New power quality issues in distribution networks

September 11th, 2015, Published in Articles: Energize

 

The increasing application of energy savings devices, the move towards the smart grid and the increasing appearance of distributed generation as well as own generation using inverters has all impacted energy usage, and at the same time has brought about new challenges in the field of power quality.

The primary concern is the increase in network harmonics, as well as the appearance of higher order harmonics, as a result of the widespread and large scale introduction of smaller energy savings devices, and the impact of distributed power factor (PF) devices on harmonic resonance.

In addition to low power devices such as compact fluorescent lamps (CFLs), computers, cell phone chargers and energy efficient appliances, a new higher power source of harmonics is appearing in distribution networks, in the form of rooftop PV inverters, and domestic electric vehicle chargers. Renewable energy systems, primarily rooftop solar, play a major role in generating and exacerbating harmonics.

Because energy efficient appliances must be cost effective, i.e. the cost of the energy savings technique must not exceed the value of the energy saved, this often means that the cheapest solution is adopted, with minimum attention to the impact on power quality.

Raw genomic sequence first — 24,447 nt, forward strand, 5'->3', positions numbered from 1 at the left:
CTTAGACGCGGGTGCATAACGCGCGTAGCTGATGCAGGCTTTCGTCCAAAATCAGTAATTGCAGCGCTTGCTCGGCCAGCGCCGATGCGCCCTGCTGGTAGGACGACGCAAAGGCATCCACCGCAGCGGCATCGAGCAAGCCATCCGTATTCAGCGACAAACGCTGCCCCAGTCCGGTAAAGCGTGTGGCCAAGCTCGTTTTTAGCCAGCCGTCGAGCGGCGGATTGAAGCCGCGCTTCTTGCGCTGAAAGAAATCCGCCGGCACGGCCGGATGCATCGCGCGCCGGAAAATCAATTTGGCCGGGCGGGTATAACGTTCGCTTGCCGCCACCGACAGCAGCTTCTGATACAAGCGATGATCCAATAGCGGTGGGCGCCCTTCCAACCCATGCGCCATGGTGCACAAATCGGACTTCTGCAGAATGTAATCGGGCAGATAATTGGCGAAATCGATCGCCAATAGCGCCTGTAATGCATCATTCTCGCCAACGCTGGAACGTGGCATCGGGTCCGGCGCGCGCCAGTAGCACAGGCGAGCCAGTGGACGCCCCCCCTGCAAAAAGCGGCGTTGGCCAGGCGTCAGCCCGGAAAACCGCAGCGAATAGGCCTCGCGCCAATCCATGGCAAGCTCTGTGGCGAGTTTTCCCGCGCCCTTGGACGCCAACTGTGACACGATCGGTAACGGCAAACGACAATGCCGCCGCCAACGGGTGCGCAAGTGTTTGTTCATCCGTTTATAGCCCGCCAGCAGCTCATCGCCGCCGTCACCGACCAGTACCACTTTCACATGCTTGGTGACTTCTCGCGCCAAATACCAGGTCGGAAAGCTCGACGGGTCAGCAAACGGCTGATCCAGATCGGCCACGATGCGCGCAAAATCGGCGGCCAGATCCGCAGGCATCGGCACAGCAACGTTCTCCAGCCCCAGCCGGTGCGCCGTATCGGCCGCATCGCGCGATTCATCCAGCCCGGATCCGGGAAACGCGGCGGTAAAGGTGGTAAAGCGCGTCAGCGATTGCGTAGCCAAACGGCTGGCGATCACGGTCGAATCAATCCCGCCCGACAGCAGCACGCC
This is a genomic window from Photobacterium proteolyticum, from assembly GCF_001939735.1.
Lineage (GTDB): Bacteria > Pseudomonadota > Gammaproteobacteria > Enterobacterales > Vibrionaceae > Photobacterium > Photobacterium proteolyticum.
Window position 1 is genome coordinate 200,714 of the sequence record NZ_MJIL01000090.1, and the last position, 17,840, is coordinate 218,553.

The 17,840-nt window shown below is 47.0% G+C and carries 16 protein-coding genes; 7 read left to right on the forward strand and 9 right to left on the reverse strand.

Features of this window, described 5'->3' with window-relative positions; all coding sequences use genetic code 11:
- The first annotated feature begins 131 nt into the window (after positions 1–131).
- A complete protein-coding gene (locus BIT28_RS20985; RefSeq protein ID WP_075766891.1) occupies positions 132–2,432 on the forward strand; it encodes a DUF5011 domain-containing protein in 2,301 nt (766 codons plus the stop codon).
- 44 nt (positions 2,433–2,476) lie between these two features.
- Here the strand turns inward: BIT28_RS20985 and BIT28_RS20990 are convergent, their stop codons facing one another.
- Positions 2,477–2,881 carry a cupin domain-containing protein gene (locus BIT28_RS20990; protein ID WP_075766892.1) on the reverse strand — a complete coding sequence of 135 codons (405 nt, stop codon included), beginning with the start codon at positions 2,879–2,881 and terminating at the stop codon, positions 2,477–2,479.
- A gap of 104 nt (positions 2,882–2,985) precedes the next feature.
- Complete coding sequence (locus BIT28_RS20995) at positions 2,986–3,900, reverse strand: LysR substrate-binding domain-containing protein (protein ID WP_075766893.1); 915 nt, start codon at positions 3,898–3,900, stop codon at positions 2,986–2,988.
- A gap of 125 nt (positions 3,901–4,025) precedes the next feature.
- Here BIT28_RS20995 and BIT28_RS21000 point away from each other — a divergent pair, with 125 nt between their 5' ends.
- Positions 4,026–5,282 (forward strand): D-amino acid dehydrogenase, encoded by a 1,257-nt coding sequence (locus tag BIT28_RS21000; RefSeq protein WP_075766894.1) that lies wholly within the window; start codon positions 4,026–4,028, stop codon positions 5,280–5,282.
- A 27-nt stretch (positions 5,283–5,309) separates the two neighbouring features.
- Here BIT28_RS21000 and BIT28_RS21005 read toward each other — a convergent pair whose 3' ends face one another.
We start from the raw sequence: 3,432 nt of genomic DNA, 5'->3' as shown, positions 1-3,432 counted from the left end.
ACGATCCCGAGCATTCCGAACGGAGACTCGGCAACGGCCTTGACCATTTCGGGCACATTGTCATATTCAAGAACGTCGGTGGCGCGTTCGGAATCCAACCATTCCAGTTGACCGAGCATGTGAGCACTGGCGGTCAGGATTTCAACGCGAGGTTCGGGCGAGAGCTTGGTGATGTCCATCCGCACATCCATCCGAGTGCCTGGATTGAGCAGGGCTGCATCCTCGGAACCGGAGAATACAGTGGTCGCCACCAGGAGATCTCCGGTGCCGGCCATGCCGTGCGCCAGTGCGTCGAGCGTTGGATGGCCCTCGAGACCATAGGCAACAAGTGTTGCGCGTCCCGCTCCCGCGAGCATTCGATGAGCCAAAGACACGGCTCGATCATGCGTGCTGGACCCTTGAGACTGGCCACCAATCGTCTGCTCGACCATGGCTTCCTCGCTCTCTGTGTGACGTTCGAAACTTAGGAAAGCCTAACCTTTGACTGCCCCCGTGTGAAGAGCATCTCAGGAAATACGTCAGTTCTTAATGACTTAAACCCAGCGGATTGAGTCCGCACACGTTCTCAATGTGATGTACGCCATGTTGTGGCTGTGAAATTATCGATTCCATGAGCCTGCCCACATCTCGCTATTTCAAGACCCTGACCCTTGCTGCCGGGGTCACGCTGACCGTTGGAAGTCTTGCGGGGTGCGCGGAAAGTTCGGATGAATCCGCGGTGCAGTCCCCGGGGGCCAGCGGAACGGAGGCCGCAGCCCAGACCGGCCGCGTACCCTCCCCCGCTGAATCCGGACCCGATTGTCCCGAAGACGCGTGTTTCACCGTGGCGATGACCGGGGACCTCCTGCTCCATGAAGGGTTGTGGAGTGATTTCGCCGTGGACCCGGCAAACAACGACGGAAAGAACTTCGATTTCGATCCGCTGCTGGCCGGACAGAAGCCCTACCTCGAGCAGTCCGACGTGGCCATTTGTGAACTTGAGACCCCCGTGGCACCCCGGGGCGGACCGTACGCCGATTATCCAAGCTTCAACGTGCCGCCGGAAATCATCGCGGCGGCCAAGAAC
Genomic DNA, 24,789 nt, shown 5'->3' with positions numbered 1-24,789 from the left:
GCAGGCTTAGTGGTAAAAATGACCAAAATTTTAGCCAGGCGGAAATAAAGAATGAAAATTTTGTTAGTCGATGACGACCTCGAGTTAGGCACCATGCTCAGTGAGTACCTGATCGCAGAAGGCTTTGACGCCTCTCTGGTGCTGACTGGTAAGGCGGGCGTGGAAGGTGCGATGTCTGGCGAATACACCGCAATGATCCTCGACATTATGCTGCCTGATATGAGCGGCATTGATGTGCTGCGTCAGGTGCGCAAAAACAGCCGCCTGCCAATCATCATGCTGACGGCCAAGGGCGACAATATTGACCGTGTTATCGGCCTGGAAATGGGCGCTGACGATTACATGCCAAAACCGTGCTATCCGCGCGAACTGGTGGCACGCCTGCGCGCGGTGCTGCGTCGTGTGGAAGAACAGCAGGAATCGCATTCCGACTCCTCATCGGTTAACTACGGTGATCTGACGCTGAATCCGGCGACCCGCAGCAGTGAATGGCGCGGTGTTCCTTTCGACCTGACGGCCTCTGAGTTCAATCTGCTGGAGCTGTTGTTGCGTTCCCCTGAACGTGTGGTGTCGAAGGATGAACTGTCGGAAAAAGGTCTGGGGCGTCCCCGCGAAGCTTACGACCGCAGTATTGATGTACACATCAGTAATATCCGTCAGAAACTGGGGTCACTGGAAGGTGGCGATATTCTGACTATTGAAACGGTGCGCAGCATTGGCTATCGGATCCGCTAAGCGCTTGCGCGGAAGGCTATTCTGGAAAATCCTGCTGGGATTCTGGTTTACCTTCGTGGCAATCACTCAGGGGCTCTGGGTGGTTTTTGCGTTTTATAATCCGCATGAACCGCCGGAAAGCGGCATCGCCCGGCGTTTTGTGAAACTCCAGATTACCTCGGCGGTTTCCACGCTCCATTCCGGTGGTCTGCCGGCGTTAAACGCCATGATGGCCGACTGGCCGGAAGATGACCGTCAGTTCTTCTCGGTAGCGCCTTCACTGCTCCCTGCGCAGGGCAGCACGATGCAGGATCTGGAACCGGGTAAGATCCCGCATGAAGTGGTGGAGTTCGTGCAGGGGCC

Harmonics can affect not only the power quality on the distribution network, but where the result is voltage harmonics, can also affect the operation of devices and appliances connected to the network.

Of prime concern is the effect on smart meters and security systems. More and more devices are being connected, with the future possibility of electric vehicle chargers becoming common, and steps need to be taken now to prevent further deterioration of power quality in distribution networks.

Network harmonics

The focus on harmonics in networks in the past has been in the low frequency band. Current studies, however, show that there is a significant effect at higher frequencies which are not multiples of the fundamental.

Fig. 1: Total fifth harmonic current as a function of the time of day measured at the busbar of  a public LV grid with installed PV power of 332 kW.

Fig. 1: Total fifth harmonic current as a function of the time of day measured at the busbar of
a public LV grid with installed PV power of 332 kW.

Harmonics

In network engineering the evaluated frequencies are often limited to the 40th harmonic (2 kHz). This is defined as frequency component multiples of the fundamental frequency present in the grid in addition to the fundamental 50 Hz component ranging up to 2 kHz.

Supraharmonics

Recent studies indicate that future problems to distribution grids may include supraharmonics (SH).  These are multiples of the fundamental frequency which fall in the range between 2 kHz and 150 kHz. These frequency components are partly the effect of the normal operation of equipment due to power-electronic converters and the switching techniques used.